Water, Culture and Identity: Comparing Past and Present Traditions in the Nile Basin Region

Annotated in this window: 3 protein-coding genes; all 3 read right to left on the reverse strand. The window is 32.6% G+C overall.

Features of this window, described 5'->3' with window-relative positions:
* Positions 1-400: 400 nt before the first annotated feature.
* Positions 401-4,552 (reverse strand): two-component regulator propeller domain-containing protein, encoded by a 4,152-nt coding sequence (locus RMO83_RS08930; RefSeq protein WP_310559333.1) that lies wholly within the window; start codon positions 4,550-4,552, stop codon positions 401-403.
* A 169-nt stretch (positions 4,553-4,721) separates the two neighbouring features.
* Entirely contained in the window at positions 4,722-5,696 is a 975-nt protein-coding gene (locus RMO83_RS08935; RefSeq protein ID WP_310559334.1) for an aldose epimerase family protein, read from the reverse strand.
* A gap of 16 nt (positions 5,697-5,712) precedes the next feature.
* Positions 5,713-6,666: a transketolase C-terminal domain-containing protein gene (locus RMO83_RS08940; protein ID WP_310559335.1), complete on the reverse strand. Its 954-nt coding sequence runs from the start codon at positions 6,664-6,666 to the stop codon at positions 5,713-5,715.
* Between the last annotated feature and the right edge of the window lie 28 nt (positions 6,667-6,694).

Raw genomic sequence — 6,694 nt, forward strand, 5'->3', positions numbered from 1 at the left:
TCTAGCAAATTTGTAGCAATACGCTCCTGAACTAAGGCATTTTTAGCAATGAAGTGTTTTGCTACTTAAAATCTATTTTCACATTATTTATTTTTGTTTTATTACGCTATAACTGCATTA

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The research group ”Water, Culture and Identity” was part of the Nile Basin Research Programme during the spring semester of 2008 at the University of Bergen, Norway. Researchers from five Nile basin countries and Norway came together in Bergen to conduct research on cultural issues related to the Nile and the use and cultural implications of water. Academically the researchers in the group varied from archaeology to media and ethnohydrology. Subjects studied varied from traditional water management in the Congo River to Stone Age archaeology along the River Nile in the Sudan and royal myths and rain making rituals in Rwanda. The common element in the following papers is water and how water structures ideology and society as well as the role of water and rivers for the development of societies from the past to the present along the River Nile. The River Nile runs through some of the driest areas in the world but also through some of the most hospitable and lush landscapes in the world. Traditions and cultures have been shaped through a succession of migrations and the everlasting merging of cultures. This dynamic picture is evident in the multitude of cultures found along the River Nile today. The Nile Basin Research Programme is a guest researcher programme located at the University of Bergen. It is funded by the Norwegian Ministry of Foreign Affairs and is structurally linked to Nile Basin Initiative with head office in Entebbe, Uganda. From 2007, the programme has each year offered up to 20 guest researcher positions at the University of Bergen within different academic fields varying from semester to semester. In the spring semester of 2008 the theme was “Water, Culture and Identity”. The semester ended with a three day seminar with presentations by all participating researchers and invited guests in Gisenyi, Rwanda. This publication is based on the seminar including comparative studies from other African contexts emphasising the social and cultural role of water in society and religion.